Hector Ricketts, a small business owner in New York City, says he is experiencing business woes because of the city’s arbitrary regulations regarding public transportation.
Ricketts, a Jamaican immigrant, runs a privately-owned commuter van business called Community Transportation Systems, Inc., which provides transportation to city residents that otherwise might not have means to traverse the city.
His fight with the city is described in a recent documentary by filmmaker Sean Malone called “No Vans Land: The Hector Ricketts Story.”
Malone works for the Charles Koch Institute.
The commuter service, which employs Caribbean immigrants, assists some of the city’s poorest residents with more frequent trips per hour than many city buses, which only check in every 45 minutes or every hour.
His company operates at a cheaper costs for rides and in areas that are oftentimes inaccessible by public transport.
A member with Caribbean Immigrant Services claimed that Ricketts’ plan is a testament to the American dream.
“This is what happened here. A fantastic lemonade stand was created: commuter vans,” said Irwine Clare, an advocate with Caribbean Immigrant Services.
“These were hardworking entrepreneurs who provided a desperately needed transportation service that at the time of the lawsuit was providing transportation for over 60,000 people a day,” said Chip Mellor, president of Institute for Justice, which assisted with the company’s legal battles.
The New York City Taxi and Limousine Commission (TLC), which has jurisdiction over Ricketts’ business, can limit the number of vans it operates and its areas of operation.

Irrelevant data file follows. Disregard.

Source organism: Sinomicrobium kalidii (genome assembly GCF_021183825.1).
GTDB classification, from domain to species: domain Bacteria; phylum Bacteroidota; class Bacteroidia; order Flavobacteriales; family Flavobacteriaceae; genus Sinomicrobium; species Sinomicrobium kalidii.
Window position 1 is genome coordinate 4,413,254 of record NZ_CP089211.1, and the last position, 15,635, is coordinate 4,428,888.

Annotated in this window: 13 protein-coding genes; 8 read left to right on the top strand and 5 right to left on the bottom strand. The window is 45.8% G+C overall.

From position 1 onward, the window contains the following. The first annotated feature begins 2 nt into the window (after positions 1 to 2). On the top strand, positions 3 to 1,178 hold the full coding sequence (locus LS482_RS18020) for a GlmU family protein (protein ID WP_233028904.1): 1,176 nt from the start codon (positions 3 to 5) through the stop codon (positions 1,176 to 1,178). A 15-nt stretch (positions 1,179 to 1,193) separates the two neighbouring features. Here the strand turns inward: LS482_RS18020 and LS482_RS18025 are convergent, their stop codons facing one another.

Ricketts’ drivers are also prohibited from “discharging or picking up passengers on any city street where buses travel.”
Most streets in NYC are bus routes. At any given time, if a city bus ends up on a street that isn’t an official route, it can then be deemed one, according to the film.
William Mellor, also with the Institute for Justice asserts that this is a story of people faced with arbitrary laws and regulations “whose primary effect is to keep them out of the economy.”
New York Supreme Court prohibited the city council from denying van licenses approved by the TLC in 1999. But other legal facets left in place are still plaguing private commuter companies, which make drivers “easy targets” for cops.
1) Companies must reapply for authorization every 6 years.
2) Police can ticket drivers for picking up passengers anywhere along a city bus route.
3) Drivers can be ticketed for not keeping a “detailed passenger manifest,” which buses and cabs are not required to do.
4) Police can ticket drivers for picking up passengers that hail them from the street.
Doing away with such laws proves difficult because of the Transit Workers Union, the film asserts.
The government’s suppression here is “unfair, it’s un-American, and some might say it’s immoral and illegal,” Ricketts said.
He vowed to continue his fight until he and is coworkers are free from the city’s “stranglehold” they have on his business.
The company has two places in Queens where vans may pick up passengers on the street. But, reminds the filmmaker Malone, “that’s just two places in the entire borough, and it was a nearly impossible battle just to win that small victory.”